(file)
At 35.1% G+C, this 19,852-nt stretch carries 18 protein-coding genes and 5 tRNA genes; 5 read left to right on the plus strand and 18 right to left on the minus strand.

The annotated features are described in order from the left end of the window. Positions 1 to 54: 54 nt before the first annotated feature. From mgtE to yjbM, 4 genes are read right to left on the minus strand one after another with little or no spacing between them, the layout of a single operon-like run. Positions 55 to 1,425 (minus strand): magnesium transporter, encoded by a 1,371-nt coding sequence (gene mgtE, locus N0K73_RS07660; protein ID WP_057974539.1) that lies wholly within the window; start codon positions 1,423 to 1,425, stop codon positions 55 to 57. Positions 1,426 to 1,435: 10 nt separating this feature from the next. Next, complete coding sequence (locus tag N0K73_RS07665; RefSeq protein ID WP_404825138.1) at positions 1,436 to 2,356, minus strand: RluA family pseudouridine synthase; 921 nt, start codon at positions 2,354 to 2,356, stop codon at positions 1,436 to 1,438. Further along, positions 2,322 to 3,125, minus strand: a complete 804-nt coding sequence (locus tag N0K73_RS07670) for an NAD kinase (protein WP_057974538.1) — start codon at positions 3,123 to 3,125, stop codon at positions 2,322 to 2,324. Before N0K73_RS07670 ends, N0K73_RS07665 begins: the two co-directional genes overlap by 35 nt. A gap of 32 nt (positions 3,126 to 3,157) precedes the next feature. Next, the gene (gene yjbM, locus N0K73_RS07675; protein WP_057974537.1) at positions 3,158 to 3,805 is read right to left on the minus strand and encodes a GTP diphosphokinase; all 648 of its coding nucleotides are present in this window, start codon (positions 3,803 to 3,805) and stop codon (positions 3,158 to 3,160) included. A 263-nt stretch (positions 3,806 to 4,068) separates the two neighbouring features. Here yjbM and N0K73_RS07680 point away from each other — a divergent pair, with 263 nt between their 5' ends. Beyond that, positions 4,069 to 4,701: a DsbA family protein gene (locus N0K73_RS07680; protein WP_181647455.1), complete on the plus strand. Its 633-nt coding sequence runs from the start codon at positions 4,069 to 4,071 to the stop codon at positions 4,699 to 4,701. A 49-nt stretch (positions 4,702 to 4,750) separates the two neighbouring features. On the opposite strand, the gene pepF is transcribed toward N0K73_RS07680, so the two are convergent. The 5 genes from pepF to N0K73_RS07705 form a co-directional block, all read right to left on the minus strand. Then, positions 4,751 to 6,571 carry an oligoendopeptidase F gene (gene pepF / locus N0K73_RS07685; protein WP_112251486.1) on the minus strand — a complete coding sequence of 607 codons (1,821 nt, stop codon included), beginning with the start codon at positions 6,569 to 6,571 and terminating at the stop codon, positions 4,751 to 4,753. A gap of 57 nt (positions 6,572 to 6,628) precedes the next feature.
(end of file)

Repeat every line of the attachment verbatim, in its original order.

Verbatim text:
At 35.1% G+C, this 19,852-nt stretch carries 18 protein-coding genes and 5 tRNA genes; 5 read left to right on the plus strand and 18 right to left on the minus strand.

The annotated features are described in order from the left end of the window. Positions 1 to 54: 54 nt before the first annotated feature. From mgtE to yjbM, 4 genes are read right to left on the minus strand one after another with little or no spacing between them, the layout of a single operon-like run. Positions 55 to 1,425 (minus strand): magnesium transporter, encoded by a 1,371-nt coding sequence (gene mgtE, locus N0K73_RS07660; protein ID WP_057974539.1) that lies wholly within the window; start codon positions 1,423 to 1,425, stop codon positions 55 to 57. Positions 1,426 to 1,435: 10 nt separating this feature from the next. Next, complete coding sequence (locus tag N0K73_RS07665; RefSeq protein ID WP_404825138.1) at positions 1,436 to 2,356, minus strand: RluA family pseudouridine synthase; 921 nt, start codon at positions 2,354 to 2,356, stop codon at positions 1,436 to 1,438. Further along, positions 2,322 to 3,125, minus strand: a complete 804-nt coding sequence (locus tag N0K73_RS07670) for an NAD kinase (protein WP_057974538.1) — start codon at positions 3,123 to 3,125, stop codon at positions 2,322 to 2,324. Before N0K73_RS07670 ends, N0K73_RS07665 begins: the two co-directional genes overlap by 35 nt. A gap of 32 nt (positions 3,126 to 3,157) precedes the next feature. Next, the gene (gene yjbM, locus N0K73_RS07675; protein WP_057974537.1) at positions 3,158 to 3,805 is read right to left on the minus strand and encodes a GTP diphosphokinase; all 648 of its coding nucleotides are present in this window, start codon (positions 3,803 to 3,805) and stop codon (positions 3,158 to 3,160) included. A 263-nt stretch (positions 3,806 to 4,068) separates the two neighbouring features. Here yjbM and N0K73_RS07680 point away from each other — a divergent pair, with 263 nt between their 5' ends. Beyond that, positions 4,069 to 4,701: a DsbA family protein gene (locus N0K73_RS07680; protein WP_181647455.1), complete on the plus strand. Its 633-nt coding sequence runs from the start codon at positions 4,069 to 4,071 to the stop codon at positions 4,699 to 4,701. A 49-nt stretch (positions 4,702 to 4,750) separates the two neighbouring features. On the opposite strand, the gene pepF is transcribed toward N0K73_RS07680, so the two are convergent. The 5 genes from pepF to N0K73_RS07705 form a co-directional block, all read right to left on the minus strand. Then, positions 4,751 to 6,571 carry an oligoendopeptidase F gene (gene pepF / locus N0K73_RS07685; protein WP_112251486.1) on the minus strand — a complete coding sequence of 607 codons (1,821 nt, stop codon included), beginning with the start codon at positions 6,569 to 6,571 and terminating at the stop codon, positions 4,751 to 4,753. A gap of 57 nt (positions 6,572 to 6,628) precedes the next feature.